What creature is the largest of its kind, sports beautiful patterns, and holds a reputation for being a ‘gentle giant’?
The whale shark!
Filter feeding for giants
The majestic whale shark is famed for being the largest fish in existence. With a length of up to 33 feet and weight up to 20 tons, they are not only the largest living fish, but thought to be the largest fish that ever lived on this planet. Though their name might suggest otherwise, whale sharks are not a type of whale at all, but instead a member of the shark family. It is their enormous size (akin to a school bus) that led them to be compared with whales.
Like their other shark relatives, these creatures are excellent swimmers and true masters of the deep. People are coming to recognize that all sharks, even carnivorous species that hunt marine mammals, fish, or other invertebrates, have been unfairly mischaracterized as threatening, and whale sharks are another species you need not be afraid of.
In fact, one of the most fascinating traits of the whale shark is its diet. Despite their own large size, whale sharks subsist on some of the smallest ocean inhabitants, plankton. Much like the enormous blue whale, whale sharks are a living example of one of the most interesting links in the food chain, where nutrients are cycled from microscopic life to macroscopic organisms.
They filter-feed by opening their mouths and letting plankton-rich waters pass through, as well as ingesting other small fish or unlucky invertebrates along the way. But even in this habit they are unique. Whale sharks use a technique called “cross-flow filtration,” in which particles do not actually catch on the filter (the way it works when we drain pasta through a strainer or breathe through an N95 mask). Instead, water is directed away through the gills while particles move towards the back of the mouth. A bolus (or a spinning ball of food) grows in size as more particles are concentrated, finally triggering a swallowing reflex in the throat. This avoids clogging any filters in the process and is a particularly efficient method of filter feeding.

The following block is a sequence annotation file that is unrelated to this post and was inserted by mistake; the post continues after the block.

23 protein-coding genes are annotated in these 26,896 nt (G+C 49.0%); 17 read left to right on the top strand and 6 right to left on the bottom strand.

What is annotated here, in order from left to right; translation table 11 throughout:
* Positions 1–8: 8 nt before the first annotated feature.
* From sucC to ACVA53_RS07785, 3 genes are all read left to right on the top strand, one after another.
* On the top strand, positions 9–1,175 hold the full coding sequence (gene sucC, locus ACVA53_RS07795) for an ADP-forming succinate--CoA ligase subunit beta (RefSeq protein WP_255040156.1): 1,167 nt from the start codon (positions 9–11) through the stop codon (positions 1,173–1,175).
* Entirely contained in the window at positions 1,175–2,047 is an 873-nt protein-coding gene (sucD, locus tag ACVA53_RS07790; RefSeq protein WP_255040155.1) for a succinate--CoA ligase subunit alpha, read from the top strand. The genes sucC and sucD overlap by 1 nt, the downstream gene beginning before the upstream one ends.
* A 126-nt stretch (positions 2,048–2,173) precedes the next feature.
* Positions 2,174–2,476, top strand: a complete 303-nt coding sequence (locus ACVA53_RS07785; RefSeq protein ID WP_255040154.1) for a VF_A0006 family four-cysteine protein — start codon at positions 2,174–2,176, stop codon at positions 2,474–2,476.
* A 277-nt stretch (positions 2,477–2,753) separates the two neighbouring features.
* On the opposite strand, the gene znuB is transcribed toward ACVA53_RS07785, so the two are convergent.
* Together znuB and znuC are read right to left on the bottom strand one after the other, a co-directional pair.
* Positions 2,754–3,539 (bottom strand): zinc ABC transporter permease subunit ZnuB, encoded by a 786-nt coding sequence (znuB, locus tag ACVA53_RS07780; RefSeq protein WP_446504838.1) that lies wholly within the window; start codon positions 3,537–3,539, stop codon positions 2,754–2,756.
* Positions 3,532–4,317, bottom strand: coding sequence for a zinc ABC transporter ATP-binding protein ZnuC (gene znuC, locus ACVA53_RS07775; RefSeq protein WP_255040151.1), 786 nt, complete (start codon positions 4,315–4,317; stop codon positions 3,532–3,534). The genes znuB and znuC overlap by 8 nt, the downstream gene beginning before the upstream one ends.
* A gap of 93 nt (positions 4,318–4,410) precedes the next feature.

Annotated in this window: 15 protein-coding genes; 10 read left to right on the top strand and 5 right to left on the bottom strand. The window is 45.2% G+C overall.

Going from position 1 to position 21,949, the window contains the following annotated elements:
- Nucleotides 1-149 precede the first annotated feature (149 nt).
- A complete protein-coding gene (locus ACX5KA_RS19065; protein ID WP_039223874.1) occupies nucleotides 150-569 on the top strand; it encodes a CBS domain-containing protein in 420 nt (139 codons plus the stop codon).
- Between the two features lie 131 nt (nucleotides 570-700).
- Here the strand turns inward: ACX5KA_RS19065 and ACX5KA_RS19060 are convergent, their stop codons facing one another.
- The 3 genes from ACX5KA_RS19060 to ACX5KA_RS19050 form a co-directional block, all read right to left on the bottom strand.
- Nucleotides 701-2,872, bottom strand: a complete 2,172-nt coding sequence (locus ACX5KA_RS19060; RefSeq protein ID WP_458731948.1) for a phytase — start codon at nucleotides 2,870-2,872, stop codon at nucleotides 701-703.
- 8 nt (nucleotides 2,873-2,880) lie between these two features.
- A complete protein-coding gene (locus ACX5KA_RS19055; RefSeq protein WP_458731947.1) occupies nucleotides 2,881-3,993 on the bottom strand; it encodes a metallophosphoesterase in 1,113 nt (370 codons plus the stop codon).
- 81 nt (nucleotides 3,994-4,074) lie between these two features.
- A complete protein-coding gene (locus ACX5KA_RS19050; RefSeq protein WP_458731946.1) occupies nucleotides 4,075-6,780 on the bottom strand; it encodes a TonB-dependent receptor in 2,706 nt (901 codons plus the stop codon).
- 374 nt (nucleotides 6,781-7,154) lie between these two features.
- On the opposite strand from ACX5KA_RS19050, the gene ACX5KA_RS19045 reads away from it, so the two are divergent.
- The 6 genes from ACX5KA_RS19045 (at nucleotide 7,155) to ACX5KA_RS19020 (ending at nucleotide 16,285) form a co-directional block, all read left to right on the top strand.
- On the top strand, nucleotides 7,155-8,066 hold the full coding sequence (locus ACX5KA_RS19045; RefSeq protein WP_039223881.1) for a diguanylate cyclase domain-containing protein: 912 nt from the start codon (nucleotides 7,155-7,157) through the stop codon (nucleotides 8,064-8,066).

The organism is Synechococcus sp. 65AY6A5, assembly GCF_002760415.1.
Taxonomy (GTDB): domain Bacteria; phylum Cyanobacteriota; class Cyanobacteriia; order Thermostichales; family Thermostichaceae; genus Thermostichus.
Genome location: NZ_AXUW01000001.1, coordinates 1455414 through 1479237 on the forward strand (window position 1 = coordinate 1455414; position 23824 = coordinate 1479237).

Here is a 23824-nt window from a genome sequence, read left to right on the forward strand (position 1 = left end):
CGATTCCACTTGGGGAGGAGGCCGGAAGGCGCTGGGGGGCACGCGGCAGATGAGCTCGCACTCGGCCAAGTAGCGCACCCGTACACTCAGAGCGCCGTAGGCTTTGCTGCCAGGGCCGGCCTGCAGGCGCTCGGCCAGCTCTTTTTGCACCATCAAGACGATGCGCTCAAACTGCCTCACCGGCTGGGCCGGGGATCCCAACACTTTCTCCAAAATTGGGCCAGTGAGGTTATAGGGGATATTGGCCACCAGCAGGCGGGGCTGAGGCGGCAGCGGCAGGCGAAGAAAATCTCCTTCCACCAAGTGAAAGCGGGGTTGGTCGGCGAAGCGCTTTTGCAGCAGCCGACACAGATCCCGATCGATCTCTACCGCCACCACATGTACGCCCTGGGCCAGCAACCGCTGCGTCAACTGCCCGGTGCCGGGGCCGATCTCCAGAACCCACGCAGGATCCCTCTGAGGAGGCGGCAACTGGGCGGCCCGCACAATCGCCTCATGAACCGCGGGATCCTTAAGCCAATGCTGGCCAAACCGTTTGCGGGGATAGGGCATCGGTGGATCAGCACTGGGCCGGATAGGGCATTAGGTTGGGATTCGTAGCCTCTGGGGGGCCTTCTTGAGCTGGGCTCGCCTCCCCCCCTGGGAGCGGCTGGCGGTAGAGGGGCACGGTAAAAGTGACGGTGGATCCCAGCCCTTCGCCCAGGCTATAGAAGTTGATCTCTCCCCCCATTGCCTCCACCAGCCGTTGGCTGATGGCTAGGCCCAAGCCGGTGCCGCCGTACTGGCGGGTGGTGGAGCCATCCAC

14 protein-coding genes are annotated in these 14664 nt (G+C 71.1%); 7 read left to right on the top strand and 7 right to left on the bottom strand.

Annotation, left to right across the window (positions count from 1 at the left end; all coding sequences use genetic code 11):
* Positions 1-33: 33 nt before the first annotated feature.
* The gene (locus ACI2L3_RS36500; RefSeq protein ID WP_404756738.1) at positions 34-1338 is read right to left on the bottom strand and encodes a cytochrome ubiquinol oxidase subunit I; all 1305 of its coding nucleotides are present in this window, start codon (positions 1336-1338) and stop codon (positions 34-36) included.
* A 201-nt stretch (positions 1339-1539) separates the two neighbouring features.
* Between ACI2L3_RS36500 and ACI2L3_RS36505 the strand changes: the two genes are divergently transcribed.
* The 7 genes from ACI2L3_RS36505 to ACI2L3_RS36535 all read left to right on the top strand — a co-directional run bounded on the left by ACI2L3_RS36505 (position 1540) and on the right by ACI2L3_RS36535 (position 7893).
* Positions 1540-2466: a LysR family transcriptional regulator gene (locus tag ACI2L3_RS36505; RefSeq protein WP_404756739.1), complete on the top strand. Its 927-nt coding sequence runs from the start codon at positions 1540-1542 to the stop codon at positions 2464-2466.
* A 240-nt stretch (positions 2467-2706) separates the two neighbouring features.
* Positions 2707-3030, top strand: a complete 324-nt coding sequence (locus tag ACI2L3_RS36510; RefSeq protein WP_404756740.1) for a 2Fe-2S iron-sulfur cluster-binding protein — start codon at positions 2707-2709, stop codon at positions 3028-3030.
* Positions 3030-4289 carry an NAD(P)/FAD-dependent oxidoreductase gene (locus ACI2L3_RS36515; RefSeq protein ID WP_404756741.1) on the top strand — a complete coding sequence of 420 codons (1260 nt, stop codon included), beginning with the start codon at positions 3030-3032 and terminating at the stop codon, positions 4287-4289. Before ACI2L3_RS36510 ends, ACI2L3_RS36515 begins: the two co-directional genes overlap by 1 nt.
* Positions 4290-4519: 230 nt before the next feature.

Because they are so large, whale sharks need a lot of food to sustain themselves, and so they journey long distances in order to eat enough for their great big appetites. They can be observed throughout the world in warm tropical waters and tend to lead solitary lives. Where there is an abundance of plankton, however, whale sharks are sure to follow. For example, in the Springtime many whale sharks migrate to the continental shelf of the Central West Coast of Australia, where Ningaloo Reef is the site of a great coral spawning that produces water rich with plankton for our giant fishy friends to enjoy.
Big fish in a complex sea
The whale shark contributes to nutrient cycling throughout its lifespan, providing important benefits to the ecosystems they are a part of. Some of the warm tropical waters that whale sharks call home tend to be low in nutrients and productivity, and in these areas whale sharks can make a big difference due to their size and force. As they undertake migrations or even as they go about daily swimming and feeding activities, their motion stimulates small ocean currents that can help nutrients travel from areas of high productivity to waters where they are much less concentrated.